Easter Sunday this year as I was channel surfing TV, I happened to catch a 1948 flick, “Easter Parade”, a Fred Astaire – Judy Garland all-time hit. Watching one scene in particular, that of Jules Munshin preparing an imaginary salad for Garland and Peter Lawford took me back to Christmas vacation of 1947 when two of my college roommates and I witnessed the scene being shot at a studio on the MGM lot.
The back story on how three university types were admitted to the studio goes back to one Brother David, a missionary at the Pyramid Lake Paiute Reservation at Nixon.
Brother David, whose real name was Gareth Hughes, had been a silent film movie star before he assumed the trappings of the cloth. I first met him when I enrolled for an English Lit. course at the university and was surprised to see him as the instructor in the classroom.
English was my minor and journalism my major and the two complemented each other. So much so, that when I had a J-school assignment to write the obituary of a famous person I immediately thought of Brother David.
When I first approached him with the idea, he immediately invited me out to Nixon for a weekend interview session. Once there, he produced a number of his Hollywood scrapbooks some of which showed his name on theater marquees on which his name was above John Barrymore.
When I asked him why he left Hollywood when sound was about to take over and he possessed a mellifluous Shakespearean voice, he replied that he had to get away from the craziness of Hollywood and felt that he should do something more meaningful with his life.
All in all, the interview went well and was culminated in a couple of weekend sessions. After that, my roommate and I would often drive out on a Saturday or Sunday where Gareth would entertain us with rare Hollywood stories while supplying a little adult liquid refreshment.
At one of these sessions I happened to mention that following graduation I would like to take a shot at being a Hollywood writer. He said that if I wanted he would contact a gentleman at MGM, Howard Strickling, who had been his publicity man and was now in charge of public relations for the studio.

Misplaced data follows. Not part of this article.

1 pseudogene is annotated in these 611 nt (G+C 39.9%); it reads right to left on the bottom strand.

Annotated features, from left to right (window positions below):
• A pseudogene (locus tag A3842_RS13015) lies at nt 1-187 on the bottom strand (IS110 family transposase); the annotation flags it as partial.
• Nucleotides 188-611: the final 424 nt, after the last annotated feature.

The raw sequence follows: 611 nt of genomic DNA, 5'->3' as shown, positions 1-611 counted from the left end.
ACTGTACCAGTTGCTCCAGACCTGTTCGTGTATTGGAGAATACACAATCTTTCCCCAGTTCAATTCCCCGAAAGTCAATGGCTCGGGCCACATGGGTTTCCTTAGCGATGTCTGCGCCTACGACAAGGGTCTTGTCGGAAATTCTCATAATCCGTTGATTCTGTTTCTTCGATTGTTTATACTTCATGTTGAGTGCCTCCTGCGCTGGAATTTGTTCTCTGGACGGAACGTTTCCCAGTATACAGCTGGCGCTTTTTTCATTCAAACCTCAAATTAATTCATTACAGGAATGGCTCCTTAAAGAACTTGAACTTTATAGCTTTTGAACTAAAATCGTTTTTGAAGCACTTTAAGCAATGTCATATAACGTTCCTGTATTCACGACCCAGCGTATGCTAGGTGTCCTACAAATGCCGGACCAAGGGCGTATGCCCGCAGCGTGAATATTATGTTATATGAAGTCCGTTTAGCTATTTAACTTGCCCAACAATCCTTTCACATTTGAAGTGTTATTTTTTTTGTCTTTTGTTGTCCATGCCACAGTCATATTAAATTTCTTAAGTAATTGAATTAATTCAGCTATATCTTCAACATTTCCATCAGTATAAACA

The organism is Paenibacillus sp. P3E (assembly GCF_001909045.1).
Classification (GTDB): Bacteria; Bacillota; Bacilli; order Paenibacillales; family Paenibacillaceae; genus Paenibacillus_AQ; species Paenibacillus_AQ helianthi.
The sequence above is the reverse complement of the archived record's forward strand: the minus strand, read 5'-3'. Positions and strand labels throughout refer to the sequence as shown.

On a subsequent visit he informed me that Strickling could get us on the lot for an interview and possibly watch a film being shot. We informed Gareth that we would be going to LA for the Christmas break courtesy of one of our roommate’s families who lived in Los Angeles. Gareth said he would phone Strickling and get us a date for us to visit the studio at any time. A week later he informed me that the deal had been set up and he gave me the date and the time to visit MGM.
The interview with Strickling went well and we were then escorted to the soundstage to watch the filming of the “Easter Parade” segment.
NBA PLAYOFFS. Like most round ball aficionados, I have been watching the NBA playoffs for as many games as I can find on TV. Having been involved with basketball for some 40 years as a player, coach, referee and city league commissioner I have had the opportunity to participate in and watch thousands of games. From the earliest days of BB to the present transmogrification of the sport, basketball has developed into a full contact sport with which the referees do not seem to be able to cope.
A few examples of what has gone on during the playoffs include a player being tackled by a defender and the defender given the ball out of bounds because the opponent was charged with traveling. Another was an offensive player using the basketball to hit his opponent in the chin knocking him to the ground and the defender being charged with a foul. Probably the most hilarious one occurred when two players, one on each side, seemed to be having an innocent chat while moving down the court and each were given a foul by the dimwitted referee.
Perhaps the most egregious conduct on the court that is never whistled is the practice of allowing the defender to grab, hold and push his opponent with no fear of retaliation.